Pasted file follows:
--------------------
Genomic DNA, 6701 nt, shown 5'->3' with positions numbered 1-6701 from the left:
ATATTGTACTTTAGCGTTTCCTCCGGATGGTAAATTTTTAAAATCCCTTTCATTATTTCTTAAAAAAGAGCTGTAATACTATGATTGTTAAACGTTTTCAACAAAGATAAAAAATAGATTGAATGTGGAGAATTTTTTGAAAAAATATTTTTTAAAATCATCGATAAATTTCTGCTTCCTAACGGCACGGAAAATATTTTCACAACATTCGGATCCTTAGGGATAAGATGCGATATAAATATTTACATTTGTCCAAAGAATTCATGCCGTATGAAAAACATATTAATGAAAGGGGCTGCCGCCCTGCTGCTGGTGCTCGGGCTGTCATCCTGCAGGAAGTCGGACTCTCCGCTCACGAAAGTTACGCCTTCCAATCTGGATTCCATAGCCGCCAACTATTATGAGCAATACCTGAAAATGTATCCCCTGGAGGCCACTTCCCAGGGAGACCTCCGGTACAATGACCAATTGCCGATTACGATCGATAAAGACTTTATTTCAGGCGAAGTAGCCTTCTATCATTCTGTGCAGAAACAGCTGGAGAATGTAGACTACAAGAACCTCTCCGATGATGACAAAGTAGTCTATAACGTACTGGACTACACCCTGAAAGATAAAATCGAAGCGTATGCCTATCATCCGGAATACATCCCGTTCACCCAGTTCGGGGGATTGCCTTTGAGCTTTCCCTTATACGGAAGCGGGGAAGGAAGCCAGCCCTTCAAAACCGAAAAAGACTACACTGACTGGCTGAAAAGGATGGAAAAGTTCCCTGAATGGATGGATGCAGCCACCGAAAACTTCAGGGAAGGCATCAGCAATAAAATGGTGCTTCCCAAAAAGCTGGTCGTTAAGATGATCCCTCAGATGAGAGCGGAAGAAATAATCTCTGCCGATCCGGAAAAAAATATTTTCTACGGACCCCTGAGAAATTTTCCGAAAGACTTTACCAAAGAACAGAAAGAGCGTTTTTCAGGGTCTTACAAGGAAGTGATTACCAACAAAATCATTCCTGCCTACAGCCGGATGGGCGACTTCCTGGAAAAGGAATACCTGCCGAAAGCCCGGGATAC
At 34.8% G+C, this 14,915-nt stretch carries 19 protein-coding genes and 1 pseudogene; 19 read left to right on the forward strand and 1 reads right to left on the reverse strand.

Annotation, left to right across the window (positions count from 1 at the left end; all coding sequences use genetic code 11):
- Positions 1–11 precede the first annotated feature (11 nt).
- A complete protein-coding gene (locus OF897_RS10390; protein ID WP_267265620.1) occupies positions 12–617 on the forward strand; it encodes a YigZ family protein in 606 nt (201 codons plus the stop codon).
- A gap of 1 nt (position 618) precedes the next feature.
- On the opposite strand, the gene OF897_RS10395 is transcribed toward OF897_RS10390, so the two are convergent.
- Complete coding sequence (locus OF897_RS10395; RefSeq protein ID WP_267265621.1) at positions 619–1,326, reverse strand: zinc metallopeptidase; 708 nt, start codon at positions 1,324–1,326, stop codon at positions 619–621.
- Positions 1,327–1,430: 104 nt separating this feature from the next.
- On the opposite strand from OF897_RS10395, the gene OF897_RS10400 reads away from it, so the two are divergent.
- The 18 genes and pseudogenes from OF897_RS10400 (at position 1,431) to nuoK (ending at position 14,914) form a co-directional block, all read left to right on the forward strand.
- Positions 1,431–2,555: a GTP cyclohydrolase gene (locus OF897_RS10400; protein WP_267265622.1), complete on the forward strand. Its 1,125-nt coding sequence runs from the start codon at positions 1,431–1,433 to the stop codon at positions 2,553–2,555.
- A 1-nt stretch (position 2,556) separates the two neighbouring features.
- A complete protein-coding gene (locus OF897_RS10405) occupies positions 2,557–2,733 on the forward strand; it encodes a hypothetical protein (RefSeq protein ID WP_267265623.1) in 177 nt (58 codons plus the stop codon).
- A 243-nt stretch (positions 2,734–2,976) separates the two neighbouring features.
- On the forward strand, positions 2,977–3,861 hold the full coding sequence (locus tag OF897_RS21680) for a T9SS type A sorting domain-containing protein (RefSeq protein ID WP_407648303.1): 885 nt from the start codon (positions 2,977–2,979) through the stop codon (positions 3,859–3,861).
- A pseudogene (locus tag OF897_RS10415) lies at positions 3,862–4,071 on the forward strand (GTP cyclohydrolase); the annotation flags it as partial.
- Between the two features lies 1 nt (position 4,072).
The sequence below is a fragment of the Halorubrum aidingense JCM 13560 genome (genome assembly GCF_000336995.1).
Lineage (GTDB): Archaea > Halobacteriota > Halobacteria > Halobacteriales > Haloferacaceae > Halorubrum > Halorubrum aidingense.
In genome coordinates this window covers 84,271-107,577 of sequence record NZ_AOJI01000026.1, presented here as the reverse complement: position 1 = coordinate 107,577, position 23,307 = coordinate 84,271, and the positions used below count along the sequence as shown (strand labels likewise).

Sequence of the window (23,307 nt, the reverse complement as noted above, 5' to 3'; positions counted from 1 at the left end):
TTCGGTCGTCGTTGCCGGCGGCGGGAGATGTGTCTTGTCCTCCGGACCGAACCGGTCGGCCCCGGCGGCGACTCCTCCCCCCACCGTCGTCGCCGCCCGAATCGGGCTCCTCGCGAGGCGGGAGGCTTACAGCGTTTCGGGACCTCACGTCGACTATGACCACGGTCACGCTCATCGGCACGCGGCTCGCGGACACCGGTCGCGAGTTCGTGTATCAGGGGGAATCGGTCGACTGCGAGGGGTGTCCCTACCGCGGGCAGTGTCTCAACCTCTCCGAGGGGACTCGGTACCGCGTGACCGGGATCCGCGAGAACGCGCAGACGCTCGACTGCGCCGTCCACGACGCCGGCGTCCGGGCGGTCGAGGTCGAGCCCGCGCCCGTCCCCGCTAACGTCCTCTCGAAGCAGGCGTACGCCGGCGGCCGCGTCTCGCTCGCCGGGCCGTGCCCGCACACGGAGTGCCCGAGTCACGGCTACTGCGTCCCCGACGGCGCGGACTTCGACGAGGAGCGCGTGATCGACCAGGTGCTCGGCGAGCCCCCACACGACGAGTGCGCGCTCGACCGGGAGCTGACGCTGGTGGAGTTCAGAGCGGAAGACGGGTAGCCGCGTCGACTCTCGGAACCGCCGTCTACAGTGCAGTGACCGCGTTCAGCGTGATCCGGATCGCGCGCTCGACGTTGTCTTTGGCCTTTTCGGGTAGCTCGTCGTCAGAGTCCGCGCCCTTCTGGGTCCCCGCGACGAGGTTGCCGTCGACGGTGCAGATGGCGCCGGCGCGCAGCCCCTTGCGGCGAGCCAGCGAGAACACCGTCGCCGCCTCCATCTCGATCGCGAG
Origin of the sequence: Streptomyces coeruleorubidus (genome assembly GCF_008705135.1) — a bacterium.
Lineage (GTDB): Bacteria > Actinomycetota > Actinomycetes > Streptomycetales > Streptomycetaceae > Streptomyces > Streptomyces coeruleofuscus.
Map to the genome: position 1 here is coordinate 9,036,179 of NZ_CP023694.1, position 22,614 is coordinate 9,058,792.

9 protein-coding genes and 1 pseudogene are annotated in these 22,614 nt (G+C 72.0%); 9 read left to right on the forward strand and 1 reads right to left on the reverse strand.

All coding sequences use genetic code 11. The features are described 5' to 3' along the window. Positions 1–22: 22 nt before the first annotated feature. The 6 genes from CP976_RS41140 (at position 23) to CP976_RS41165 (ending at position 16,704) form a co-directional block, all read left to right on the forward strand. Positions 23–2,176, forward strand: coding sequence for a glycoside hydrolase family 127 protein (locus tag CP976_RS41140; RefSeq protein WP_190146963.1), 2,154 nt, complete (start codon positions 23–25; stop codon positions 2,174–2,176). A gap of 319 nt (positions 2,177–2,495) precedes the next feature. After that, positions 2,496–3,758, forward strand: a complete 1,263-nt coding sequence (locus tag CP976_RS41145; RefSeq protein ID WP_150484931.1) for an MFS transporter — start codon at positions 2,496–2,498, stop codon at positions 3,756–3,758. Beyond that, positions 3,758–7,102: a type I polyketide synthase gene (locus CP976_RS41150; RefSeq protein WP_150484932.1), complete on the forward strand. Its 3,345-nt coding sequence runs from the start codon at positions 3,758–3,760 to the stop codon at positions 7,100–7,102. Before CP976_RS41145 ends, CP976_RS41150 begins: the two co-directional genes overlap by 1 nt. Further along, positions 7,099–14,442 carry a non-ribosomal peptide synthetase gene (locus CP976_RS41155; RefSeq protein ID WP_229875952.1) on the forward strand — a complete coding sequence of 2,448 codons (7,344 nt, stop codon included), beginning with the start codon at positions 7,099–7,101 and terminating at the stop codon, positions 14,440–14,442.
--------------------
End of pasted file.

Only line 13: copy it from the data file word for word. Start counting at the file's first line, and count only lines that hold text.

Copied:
- Positions 1,431–2,555: a GTP cyclohydrolase gene (locus OF897_RS10400; protein WP_267265622.1), complete on the forward strand. Its 1,125-nt coding sequence runs from the start codon at positions 1,431–1,433 to the stop codon at positions 2,553–2,555.